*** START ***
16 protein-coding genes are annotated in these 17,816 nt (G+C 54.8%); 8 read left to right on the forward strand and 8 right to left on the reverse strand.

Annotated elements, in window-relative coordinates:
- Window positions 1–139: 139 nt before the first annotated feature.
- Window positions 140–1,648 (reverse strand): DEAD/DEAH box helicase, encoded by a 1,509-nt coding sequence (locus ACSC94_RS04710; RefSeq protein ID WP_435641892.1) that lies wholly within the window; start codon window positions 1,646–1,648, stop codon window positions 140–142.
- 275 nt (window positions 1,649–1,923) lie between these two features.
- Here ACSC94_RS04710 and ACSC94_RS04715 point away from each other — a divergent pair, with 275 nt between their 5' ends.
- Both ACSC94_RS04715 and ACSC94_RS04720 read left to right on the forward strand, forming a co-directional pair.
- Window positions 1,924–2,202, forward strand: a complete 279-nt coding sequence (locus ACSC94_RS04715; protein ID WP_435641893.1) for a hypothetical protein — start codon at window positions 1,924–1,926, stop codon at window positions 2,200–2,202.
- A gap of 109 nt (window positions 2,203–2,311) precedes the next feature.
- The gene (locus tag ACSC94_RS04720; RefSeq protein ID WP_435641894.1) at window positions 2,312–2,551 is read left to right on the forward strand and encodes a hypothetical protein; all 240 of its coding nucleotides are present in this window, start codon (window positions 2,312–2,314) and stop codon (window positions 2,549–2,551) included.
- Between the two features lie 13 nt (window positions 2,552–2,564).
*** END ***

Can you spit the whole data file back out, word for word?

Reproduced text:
16 protein-coding genes are annotated in these 17,816 nt (G+C 54.8%); 8 read left to right on the forward strand and 8 right to left on the reverse strand.

Annotated elements, in window-relative coordinates:
- Window positions 1–139: 139 nt before the first annotated feature.
- Window positions 140–1,648 (reverse strand): DEAD/DEAH box helicase, encoded by a 1,509-nt coding sequence (locus ACSC94_RS04710; RefSeq protein ID WP_435641892.1) that lies wholly within the window; start codon window positions 1,646–1,648, stop codon window positions 140–142.
- 275 nt (window positions 1,649–1,923) lie between these two features.
- Here ACSC94_RS04710 and ACSC94_RS04715 point away from each other — a divergent pair, with 275 nt between their 5' ends.
- Both ACSC94_RS04715 and ACSC94_RS04720 read left to right on the forward strand, forming a co-directional pair.
- Window positions 1,924–2,202, forward strand: a complete 279-nt coding sequence (locus ACSC94_RS04715; protein ID WP_435641893.1) for a hypothetical protein — start codon at window positions 1,924–1,926, stop codon at window positions 2,200–2,202.
- A gap of 109 nt (window positions 2,203–2,311) precedes the next feature.
- The gene (locus tag ACSC94_RS04720; RefSeq protein ID WP_435641894.1) at window positions 2,312–2,551 is read left to right on the forward strand and encodes a hypothetical protein; all 240 of its coding nucleotides are present in this window, start codon (window positions 2,312–2,314) and stop codon (window positions 2,549–2,551) included.
- Between the two features lie 13 nt (window positions 2,552–2,564).